Wrestling provides life experiences, becomes family tradition

Mikey Kahoe, Associate Editor

Before the match, Zayne Lehman paces back and forth, looking up into the stands to see all the people there to watch him. When the whistle blows, all the nerves and pressure associated with a championship wrestling match leave his body. Minutes later, with a smack of the mat, a whistle blows. Lehman Jumps into the air with pure excitement. The crowd roars. He has just pinned his opponent. Lehman walks to the center of the mat where the referee raises his hand to signal victory. He has just won the Bill Dies memorial tournament. 

This is the moment every wrestler looks forward to, and the Lehman brothers, Zeck and Zayne, are no exception. Zayne Lehman has been wrestling for thirteen years. Wrestling in the 170 pound weight class, he is an Ohio national team member, All American and a two time district qualifier.

Zeck graduated from Revere four years ago. He is currently in his last year of competition at Baldwin Wallace University, wrestling at 197 pounds. While wrestling at Revere, Zeck placed third and fifth in the OHSAA state tournament, and has since become an NCAA Division-three all-American. 

Zayne and Zeck are not the first in their family to wrestle. Their father Scott and two of their cousins also wrestled. Zayne explained how his family has affected his wrestling career. 

“It has affected my wrestling career significantly because my parents have believed and supported me my whole life, sending me to camps and letting me wrestling in tournaments all over the country and paying for everything. . . . My sisters are constantly supporting me at every time and constantly encouraging,” Lehman said.

The Lehmans’ younger sister Macie Lehman explained the effect her brothers wrestling has on her.

“It creates a spark of love for the sport for me. If my brothers weren’t wrestlers, and I didn’t get the opportunity to see the day-to-day life of hard working wrestlers, then my opinion would definitely be less passionate towards the whole lifestyle of a wrestler and the sport,” Lehman said

Wrestling has caused the brothers to grow closer over time. From watching wrestling together to practice together, they spend a lot of time around the sport. Zeck explained the significance of this on their relationship.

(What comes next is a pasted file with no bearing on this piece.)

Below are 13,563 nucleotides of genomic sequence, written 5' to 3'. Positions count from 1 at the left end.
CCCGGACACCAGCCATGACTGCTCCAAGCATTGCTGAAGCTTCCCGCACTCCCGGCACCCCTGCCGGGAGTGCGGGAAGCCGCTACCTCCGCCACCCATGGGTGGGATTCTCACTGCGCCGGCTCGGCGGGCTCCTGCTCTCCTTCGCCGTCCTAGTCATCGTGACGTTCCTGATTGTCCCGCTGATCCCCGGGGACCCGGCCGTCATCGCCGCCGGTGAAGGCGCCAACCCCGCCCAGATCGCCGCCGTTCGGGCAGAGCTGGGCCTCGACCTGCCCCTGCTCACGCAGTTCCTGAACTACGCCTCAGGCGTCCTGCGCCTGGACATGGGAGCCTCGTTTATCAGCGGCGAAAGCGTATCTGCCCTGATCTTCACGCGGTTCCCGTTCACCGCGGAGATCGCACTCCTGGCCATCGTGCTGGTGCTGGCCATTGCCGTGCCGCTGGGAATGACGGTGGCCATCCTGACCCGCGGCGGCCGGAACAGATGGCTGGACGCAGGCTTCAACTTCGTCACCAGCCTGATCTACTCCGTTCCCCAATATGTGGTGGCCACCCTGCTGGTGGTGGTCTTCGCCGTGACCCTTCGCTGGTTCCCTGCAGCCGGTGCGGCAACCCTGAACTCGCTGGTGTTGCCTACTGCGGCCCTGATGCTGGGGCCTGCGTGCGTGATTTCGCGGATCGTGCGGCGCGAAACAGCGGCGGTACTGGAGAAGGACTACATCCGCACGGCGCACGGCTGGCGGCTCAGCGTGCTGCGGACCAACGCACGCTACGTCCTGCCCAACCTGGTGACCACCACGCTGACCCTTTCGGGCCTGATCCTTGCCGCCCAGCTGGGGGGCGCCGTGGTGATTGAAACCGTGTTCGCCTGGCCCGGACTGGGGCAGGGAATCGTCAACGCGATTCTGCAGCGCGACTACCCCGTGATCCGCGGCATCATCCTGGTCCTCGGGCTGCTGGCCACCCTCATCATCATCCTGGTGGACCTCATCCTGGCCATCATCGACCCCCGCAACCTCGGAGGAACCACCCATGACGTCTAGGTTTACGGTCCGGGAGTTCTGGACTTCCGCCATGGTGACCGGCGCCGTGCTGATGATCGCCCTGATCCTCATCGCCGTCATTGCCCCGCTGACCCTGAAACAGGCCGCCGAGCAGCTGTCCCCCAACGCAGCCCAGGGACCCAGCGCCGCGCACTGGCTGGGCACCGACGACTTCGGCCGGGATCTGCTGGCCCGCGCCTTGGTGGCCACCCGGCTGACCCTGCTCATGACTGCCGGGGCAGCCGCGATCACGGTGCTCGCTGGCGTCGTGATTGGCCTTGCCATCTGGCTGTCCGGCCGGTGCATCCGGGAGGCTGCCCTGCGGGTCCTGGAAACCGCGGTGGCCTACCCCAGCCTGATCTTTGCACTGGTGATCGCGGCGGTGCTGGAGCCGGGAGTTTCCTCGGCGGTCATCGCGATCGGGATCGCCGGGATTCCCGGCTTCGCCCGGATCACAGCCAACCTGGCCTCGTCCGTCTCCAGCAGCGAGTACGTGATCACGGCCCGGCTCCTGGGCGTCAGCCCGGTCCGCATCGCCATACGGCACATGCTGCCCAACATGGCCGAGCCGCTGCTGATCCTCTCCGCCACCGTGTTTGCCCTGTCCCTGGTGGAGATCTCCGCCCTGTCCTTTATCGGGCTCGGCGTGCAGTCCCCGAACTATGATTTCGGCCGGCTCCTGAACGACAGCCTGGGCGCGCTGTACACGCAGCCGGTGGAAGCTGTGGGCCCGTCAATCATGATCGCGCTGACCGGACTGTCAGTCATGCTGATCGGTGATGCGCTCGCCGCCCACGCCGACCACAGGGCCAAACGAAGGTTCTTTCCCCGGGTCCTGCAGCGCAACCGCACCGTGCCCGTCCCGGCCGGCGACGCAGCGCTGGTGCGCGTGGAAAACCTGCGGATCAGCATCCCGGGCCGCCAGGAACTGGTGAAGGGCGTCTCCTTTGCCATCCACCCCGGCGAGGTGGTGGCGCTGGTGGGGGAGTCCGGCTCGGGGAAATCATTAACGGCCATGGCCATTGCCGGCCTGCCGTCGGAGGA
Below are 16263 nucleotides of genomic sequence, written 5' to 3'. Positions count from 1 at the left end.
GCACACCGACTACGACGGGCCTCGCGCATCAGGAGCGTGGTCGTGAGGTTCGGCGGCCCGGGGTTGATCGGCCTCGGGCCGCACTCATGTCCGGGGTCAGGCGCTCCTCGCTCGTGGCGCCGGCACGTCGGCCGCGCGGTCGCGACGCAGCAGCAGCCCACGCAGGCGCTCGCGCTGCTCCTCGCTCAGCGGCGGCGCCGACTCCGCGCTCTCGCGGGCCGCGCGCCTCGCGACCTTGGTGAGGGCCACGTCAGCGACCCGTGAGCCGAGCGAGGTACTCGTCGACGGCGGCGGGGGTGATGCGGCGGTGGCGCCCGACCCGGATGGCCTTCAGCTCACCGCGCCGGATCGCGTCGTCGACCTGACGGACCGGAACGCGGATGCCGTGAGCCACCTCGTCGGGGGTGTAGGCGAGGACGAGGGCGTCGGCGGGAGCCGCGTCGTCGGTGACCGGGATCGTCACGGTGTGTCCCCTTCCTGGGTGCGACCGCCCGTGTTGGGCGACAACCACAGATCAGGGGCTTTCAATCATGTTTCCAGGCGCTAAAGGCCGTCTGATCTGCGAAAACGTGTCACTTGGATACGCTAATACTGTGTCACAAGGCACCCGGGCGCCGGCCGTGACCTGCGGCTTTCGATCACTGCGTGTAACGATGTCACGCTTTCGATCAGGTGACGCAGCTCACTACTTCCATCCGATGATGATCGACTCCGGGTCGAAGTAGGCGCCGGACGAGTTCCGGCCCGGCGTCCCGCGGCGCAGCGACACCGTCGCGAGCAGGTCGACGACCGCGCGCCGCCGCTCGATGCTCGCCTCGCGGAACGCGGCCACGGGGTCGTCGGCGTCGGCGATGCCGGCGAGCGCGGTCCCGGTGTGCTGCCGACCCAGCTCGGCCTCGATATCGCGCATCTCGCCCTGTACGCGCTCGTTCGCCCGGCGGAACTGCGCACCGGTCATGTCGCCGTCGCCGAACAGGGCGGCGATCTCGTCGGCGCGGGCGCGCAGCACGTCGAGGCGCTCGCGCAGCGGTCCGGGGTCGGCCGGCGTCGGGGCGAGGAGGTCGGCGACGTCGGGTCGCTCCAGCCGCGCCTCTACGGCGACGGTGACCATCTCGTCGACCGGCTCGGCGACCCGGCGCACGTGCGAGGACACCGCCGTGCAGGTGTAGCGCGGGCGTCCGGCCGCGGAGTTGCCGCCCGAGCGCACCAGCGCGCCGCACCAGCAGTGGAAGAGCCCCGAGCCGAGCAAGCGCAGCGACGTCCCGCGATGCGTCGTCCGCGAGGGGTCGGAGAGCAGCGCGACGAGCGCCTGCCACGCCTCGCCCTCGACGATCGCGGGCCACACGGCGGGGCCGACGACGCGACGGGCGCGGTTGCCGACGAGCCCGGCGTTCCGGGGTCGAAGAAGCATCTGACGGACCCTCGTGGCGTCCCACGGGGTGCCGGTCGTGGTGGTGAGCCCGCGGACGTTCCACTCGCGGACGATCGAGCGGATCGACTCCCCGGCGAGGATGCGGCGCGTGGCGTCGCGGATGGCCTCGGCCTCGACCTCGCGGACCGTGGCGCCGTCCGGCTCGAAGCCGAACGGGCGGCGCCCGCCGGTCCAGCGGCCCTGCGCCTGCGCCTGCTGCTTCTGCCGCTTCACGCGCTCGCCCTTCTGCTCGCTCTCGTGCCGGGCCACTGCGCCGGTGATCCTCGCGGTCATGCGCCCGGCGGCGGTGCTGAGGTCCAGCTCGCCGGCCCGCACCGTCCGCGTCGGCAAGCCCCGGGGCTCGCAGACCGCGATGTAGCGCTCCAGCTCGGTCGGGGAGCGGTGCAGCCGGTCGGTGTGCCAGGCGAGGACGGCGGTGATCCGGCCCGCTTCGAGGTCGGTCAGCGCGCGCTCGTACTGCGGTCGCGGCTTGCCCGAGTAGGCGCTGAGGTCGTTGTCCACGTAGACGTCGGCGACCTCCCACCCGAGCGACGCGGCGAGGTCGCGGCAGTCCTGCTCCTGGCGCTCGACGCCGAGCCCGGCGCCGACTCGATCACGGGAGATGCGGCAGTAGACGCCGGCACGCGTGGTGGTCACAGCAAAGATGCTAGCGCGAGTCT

“It gives us another way to connect and relate. We have always loved watching wrestling together, but now with Zayne getting older, bigger, stronger and more serious about the sport, it has made it even better because now I can train with him,” Lehman said.

Wrestling is a sport where one can compete all year long. Zayne explained what effect wrestling year-round has on him.

“It has turned into my life now; every decision I make revolves around wrestling. I wrestle from November to August and get two free months out of the year, which are taken by football. It has taught me so much in life and brought upon me so many great role models,” Lehman said.

Wrestling requires a certain discipline in eating healthy and maintaining weight that is not needed in some other sports. The Lehmans’ mother, Georgia Lehman spoke about what it means to have that discipline.

“I truly admire their will power to work hard and eat healthy.  It’s a great feeling to watch them do their thing and come out with a raised hand.  It doesn’t always end that way and the defeats they face are very hard to watch but I know it is a lesson learned,” Lehman said.

Zayne plans to continue wrestling in college and pursue his dream of becoming a Division 1 All-American. After college Zeck plans to spend his time helping his brother achieve his goals, and possibly coach wrestling for others.